Harry Potter and the Chamber of Secrets (Illustrated) by JK Rowling and Jim Kay

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I waited a few months to buy the illustrated Sorcerer's Stone after it was published in October 2015 (here's my review), but I wasted no time with the Chamber of Secrets. I pre-ordered it and had it shipped to my door step on publication day. Similar to the first book, I resisted temptation and didn't leaf through the pages to look at the illustrations before I started reading. I wanted to experience the illustrations in time with the story the way Jim Kay intended. This has proven both times to be a wonderful strategy because it adds a whole new layer of wonder to the reading experience. Not only am I reading a fantastic story with Kay's beautiful illustrations, but I have no idea when the next image will appear or what it will be. Towards the beginning of the book I turned the page and was surprised to find two ginormous eyes peering out at me from behind the text. After a moment of shock I remembered they were Dobby's eyes, and Kay was revealing them to the reader the way Harry would have seen them peeking from behind a bush. The whole book unfolded this way, one wonder after the other.

 Here is a size comparison of the illustrated version and the paperback.

Here is a size comparison of the illustrated version and the paperback.

Now, for your convenience, I'm going to simply list out my favorite bits and bobs from the book, as well as a few critiques.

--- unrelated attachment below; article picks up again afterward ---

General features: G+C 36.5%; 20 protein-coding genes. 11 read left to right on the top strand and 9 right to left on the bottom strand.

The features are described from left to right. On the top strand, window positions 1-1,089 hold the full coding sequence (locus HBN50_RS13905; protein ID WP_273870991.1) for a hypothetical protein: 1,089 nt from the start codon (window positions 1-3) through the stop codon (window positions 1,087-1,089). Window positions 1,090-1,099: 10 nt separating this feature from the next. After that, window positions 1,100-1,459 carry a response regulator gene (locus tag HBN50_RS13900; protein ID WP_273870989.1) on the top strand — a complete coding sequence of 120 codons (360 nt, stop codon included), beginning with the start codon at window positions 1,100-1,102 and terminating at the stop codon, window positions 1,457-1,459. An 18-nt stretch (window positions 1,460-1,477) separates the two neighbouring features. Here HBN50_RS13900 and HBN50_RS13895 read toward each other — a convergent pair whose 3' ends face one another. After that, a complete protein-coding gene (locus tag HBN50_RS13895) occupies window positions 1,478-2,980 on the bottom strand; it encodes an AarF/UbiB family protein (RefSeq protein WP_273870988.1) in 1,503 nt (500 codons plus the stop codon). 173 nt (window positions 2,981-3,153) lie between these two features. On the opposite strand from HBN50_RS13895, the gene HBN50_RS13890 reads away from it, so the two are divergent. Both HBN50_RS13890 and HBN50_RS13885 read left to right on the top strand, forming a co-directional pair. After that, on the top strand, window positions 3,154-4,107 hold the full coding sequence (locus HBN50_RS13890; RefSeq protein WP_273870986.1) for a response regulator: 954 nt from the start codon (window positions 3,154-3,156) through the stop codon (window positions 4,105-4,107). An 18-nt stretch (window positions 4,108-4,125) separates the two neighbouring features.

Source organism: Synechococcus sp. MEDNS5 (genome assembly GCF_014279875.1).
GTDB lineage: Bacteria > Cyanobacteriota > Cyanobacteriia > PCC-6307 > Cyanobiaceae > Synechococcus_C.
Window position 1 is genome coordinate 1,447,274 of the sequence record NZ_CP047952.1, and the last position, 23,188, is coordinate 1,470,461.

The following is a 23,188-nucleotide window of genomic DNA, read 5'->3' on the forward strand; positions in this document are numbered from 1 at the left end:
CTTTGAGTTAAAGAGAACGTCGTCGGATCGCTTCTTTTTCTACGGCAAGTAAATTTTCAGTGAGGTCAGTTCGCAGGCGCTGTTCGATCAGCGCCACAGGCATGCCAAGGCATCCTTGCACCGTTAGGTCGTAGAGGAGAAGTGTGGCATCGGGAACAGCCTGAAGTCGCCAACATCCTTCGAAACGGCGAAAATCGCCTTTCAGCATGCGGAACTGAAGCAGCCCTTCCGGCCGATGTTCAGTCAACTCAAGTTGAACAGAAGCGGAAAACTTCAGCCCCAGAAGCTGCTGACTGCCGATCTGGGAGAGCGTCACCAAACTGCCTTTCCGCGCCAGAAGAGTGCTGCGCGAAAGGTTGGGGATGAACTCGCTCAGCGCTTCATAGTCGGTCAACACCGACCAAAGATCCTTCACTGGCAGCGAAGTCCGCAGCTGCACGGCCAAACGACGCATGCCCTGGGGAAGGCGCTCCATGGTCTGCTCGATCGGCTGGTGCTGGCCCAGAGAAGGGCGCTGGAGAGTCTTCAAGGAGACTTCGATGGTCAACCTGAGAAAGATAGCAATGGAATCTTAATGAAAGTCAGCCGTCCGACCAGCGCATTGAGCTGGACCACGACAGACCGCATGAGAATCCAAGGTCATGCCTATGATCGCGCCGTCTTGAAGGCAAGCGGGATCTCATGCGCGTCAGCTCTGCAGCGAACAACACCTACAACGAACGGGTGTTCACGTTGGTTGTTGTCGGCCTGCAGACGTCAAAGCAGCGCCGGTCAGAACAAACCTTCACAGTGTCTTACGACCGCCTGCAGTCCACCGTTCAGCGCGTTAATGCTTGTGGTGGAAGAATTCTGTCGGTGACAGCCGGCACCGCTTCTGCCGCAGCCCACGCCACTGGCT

-Just like Sorcerer's Stone, Chamber of Secrets devoted four pages to the streets of Diagon Alley, and they were gorgeous. I spent a long time reading all of the shop signs and looking in the windows. It honestly felt like I was exploring Diagon Alley.

-The use of full black pages with white text to represent darkness throughout the book was extremely effective in drawing the reader into the physical space of the scenes. For instance, when Harry, Ron, and Hermione go to Nearly Headless Nick's Death Day party, the pages go dark allowing the ghosts to glow and luminesce on the page. The technique was also employed for the Forbidden Forest scenes and when Harry goes into the Chamber of Secrets.

-The first book provided portraits of the characters as a way of introducing them to us, so it was fun this time around to see the character's in action. We were able to see two different illustrations of Mrs. Weasley helping Ron go over his school list and bringing in the floo powder for their trip to Diagon Alley. Also, I loved the pencil sketch of Hermione with a determined look on her face and a stack of books heading off to study. Kay was able to dive more into the character's personalities this time around, and it showed.